How Coach Purses Came to Symbolize Middle-Class Aspirations in China

The iconic New York fashion brand took a creative approach to the Chinese market, and it paid off. But will this success last?
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coachpursebanner.jpgWikimedia Commons

I first became familiar with Coach purses in my mid-teens, when my mother started buying up dozens of them before biannual trips back to Shanghai. They were the perfect gift -- stylish, durable, appropriately priced, and wildly popular in China, where the craze for designer bags had turned them into collateral at pawn shops and their counterfeiting into a veritable cottage industry.

During those early years, the brand abroad still operated under a strange, franchise-like structure: domestic retail stores -- one in Macau, eight in Hong Kong, and 15 on the mainland -- were managed directly by the ImagineX Group, a Guangzhou-based distributor of luxury goods. The partnership was industry standard; it gave the parent company a chance to test local waters at low risk, and the distributor entre and prestige. This period also marked the launch of a new flagship store on Queen's Road Central in Wan Chai: 50,000 square feet of svelte minimalism in Hong Kong's premier shopping district, meant to announce to all the big boys -- LVMH, PPR, Prada -- that Coach had arrived.

But at the same time, Coach was targeting a different market altogether. A Hermès bag starts at $800 and can easily reach the high four digits; Coach bags top out at $400. For the young urban professional in China's top-tier cities, a Coach purse was an affordable alternative. The trick was convincing them that it was also a fashionable one.

This turned out to be difficult. In the past, luxury goods were so named because they were constructed by expert craftsmen from rare materials. But after the Second World War, the dynamics shifted. The value of a brand grew to be not only a function of cost and labor, but of who had designed them, who was selling them, and who was wearing them. Coach lacked the pedigree of the big Italian and French designer houses; at heart, it was a solidly New York fashion brand. But this same middlebrow-ness left it free to experiment with promotion, online retail, factory stores, and ultimately, profit, while remaining true to its message in a way that would have been unimaginable for the likes of Chanel.

Which was not to say that Coach didn't also engage in the trappings of traditional retail marketing: There were advertisements in magazines and launch parties with appearances by B-list celebrities. Late last year, Coach signed Taiwanese mega-star Wang Leehom as an ambassador for their men's accessories line. New York-born and educated at Williams, Wang's command of English and pop idol good looks made him a natural frontman. The subsequent photo spreads were shot with a crisp lens in view of the Brooklyn Bridge  and featured Wang looking alternatively pensive, cool, and dashing while strolling the streets of lower Manhattan clutching oversized man-purses.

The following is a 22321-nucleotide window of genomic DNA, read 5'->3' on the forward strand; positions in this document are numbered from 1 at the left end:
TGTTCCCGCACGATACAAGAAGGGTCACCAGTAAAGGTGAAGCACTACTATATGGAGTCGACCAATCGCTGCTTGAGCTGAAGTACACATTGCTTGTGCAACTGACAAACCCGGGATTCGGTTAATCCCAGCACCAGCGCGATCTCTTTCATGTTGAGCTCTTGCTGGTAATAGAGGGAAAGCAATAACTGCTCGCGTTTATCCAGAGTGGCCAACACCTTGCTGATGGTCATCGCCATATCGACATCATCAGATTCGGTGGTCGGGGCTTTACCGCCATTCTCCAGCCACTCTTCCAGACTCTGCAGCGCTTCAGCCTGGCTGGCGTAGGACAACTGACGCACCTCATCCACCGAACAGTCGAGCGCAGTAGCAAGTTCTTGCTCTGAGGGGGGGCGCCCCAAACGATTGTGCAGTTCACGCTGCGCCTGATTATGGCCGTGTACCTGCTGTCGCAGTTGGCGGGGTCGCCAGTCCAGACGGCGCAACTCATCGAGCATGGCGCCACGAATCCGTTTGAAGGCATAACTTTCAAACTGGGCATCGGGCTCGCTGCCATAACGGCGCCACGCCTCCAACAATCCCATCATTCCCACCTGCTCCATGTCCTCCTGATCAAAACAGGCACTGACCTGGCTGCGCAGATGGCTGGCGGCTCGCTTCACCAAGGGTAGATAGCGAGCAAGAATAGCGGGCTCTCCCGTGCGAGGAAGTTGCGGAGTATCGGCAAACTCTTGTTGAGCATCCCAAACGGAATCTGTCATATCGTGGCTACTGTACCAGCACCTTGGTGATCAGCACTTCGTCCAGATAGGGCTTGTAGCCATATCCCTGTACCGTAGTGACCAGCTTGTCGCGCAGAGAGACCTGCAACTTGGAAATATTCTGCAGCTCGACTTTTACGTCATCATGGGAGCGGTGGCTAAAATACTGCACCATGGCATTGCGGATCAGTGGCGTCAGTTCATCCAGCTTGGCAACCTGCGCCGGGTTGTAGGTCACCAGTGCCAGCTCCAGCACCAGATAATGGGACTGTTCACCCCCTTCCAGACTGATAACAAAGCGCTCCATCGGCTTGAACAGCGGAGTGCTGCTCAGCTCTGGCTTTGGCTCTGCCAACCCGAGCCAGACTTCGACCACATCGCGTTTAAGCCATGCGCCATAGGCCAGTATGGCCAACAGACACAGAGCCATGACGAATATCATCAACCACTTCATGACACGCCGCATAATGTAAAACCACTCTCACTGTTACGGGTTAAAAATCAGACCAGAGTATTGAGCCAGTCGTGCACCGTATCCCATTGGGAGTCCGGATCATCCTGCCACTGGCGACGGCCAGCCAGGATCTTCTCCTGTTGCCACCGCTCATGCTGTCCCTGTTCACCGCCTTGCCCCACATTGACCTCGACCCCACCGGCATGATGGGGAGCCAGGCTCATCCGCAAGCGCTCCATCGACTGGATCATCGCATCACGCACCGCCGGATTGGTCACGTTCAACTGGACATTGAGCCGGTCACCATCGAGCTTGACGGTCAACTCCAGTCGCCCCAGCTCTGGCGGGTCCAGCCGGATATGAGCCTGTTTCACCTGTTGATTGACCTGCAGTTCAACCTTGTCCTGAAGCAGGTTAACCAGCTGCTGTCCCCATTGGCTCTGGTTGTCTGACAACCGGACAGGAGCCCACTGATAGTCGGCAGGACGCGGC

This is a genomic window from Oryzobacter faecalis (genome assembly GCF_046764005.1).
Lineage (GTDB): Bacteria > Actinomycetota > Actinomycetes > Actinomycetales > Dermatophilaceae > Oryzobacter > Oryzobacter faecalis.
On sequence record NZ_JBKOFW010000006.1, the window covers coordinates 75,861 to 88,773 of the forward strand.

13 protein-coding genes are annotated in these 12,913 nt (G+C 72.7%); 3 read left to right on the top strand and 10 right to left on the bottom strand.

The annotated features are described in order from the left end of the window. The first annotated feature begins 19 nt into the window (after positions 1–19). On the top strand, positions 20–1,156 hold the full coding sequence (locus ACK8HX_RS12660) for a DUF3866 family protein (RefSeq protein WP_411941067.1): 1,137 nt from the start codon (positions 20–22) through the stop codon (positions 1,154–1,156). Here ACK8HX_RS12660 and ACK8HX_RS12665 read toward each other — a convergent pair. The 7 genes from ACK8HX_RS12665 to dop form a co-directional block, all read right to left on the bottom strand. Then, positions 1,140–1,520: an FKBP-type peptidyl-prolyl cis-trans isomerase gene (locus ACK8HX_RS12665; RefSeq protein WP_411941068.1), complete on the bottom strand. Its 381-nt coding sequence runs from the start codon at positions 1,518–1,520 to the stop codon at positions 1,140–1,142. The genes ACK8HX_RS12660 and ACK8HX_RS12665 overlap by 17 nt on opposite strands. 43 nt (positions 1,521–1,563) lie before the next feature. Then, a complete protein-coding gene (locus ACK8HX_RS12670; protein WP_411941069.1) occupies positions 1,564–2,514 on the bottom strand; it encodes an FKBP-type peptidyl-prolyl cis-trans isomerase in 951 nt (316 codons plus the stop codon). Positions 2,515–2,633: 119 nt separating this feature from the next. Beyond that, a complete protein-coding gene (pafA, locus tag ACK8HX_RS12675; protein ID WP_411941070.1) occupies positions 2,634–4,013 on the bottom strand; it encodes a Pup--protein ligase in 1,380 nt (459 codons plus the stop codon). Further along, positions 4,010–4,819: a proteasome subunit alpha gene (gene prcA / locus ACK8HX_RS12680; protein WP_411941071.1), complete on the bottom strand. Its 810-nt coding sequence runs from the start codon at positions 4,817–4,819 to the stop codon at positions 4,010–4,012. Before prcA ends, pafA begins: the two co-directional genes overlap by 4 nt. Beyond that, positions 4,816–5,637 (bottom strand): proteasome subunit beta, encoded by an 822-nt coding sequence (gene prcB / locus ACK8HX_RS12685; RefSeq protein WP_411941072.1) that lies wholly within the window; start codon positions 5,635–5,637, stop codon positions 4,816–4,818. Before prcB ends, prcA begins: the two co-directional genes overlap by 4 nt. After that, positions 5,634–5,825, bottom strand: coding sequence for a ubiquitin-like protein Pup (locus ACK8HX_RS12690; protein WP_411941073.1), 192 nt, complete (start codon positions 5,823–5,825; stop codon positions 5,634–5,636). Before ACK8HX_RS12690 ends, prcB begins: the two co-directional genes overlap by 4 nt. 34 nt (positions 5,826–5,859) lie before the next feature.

But Coach's very choice of Wang Leehom was a departure for a Western company. For decades, Chinese consumers had associated luxury goods with imports, to the extent that even homegrown labels featured Caucasian models. Unlike Starbucks, or McDonald's, which had to contend with existing tastes for say, fatty pork or wedgy potatoes, the luxury clothing and accessories market in China was, until the 90's, a tabula rasa.

So while conventional wisdom might have suggested a certain amount of "China-fication" -- does it really make sense to show Gwyneth Paltrow in an ad to people who barely know what a downward-facing dog is? -- in practice this was rare. Wang Leehom was one of the first Asian celebrities to sign an exclusive contract with a Western luxury brand, and he was quickly joined by the actress Fan Bingbing for Louis Vuitton and the actor Chow Yun-Fat for Hugo Boss.

***

When I spoke with Coach executives in New York, I asked them about their strategy. How had they started out? What had they done to establish themselves as a brand worth coveting? Or phrased another way, what prevented me from flying to Shanghai, setting up shop, and calling it luxury?

The basic answer -- distilled through layers of corporate doublespeak - was that Coach had been particularly savvy when it came to their digital marketing efforts. While other companies struggled to offer a decent Chinese language website, Coach took to the country's social networks. They launched campaigns on Renren, a Facebook-like site, WeChat and Sina Weibo, soliciting feedback and raffling off purses. They asked fans to post pictures of themselves carrying Coach wares on TuDing, a knock-off version of Instagram.